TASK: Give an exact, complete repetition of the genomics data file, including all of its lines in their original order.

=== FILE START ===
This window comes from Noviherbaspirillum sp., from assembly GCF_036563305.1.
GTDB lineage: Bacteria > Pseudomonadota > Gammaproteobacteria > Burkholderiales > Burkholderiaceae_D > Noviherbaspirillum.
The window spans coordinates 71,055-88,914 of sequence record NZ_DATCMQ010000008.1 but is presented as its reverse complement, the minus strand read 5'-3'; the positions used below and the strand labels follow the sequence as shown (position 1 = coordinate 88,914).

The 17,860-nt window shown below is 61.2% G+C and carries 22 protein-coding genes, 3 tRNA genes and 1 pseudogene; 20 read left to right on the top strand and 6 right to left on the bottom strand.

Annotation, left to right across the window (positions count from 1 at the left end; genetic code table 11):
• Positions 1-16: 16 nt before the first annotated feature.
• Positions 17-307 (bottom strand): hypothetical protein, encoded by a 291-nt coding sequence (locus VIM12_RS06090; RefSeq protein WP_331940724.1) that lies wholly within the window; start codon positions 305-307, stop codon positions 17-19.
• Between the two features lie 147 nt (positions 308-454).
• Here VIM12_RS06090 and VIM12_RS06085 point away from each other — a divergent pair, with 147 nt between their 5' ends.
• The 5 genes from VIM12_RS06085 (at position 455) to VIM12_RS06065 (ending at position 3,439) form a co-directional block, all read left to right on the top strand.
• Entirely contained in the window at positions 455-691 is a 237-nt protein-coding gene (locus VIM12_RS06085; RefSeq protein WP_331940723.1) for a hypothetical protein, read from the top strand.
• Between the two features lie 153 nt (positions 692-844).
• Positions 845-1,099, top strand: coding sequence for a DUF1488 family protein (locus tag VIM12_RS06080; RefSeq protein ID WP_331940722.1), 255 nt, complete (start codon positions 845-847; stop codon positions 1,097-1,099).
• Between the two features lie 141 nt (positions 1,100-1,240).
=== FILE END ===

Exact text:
This window comes from Noviherbaspirillum sp., from assembly GCF_036563305.1.
GTDB lineage: Bacteria > Pseudomonadota > Gammaproteobacteria > Burkholderiales > Burkholderiaceae_D > Noviherbaspirillum.
The window spans coordinates 71,055-88,914 of sequence record NZ_DATCMQ010000008.1 but is presented as its reverse complement, the minus strand read 5'-3'; the positions used below and the strand labels follow the sequence as shown (position 1 = coordinate 88,914).

The 17,860-nt window shown below is 61.2% G+C and carries 22 protein-coding genes, 3 tRNA genes and 1 pseudogene; 20 read left to right on the top strand and 6 right to left on the bottom strand.

Annotation, left to right across the window (positions count from 1 at the left end; genetic code table 11):
• Positions 1-16: 16 nt before the first annotated feature.
• Positions 17-307 (bottom strand): hypothetical protein, encoded by a 291-nt coding sequence (locus VIM12_RS06090; RefSeq protein WP_331940724.1) that lies wholly within the window; start codon positions 305-307, stop codon positions 17-19.
• Between the two features lie 147 nt (positions 308-454).
• Here VIM12_RS06090 and VIM12_RS06085 point away from each other — a divergent pair, with 147 nt between their 5' ends.
• The 5 genes from VIM12_RS06085 (at position 455) to VIM12_RS06065 (ending at position 3,439) form a co-directional block, all read left to right on the top strand.
• Entirely contained in the window at positions 455-691 is a 237-nt protein-coding gene (locus VIM12_RS06085; RefSeq protein WP_331940723.1) for a hypothetical protein, read from the top strand.
• Between the two features lie 153 nt (positions 692-844).
• Positions 845-1,099, top strand: coding sequence for a DUF1488 family protein (locus tag VIM12_RS06080; RefSeq protein ID WP_331940722.1), 255 nt, complete (start codon positions 845-847; stop codon positions 1,097-1,099).
• Between the two features lie 141 nt (positions 1,100-1,240).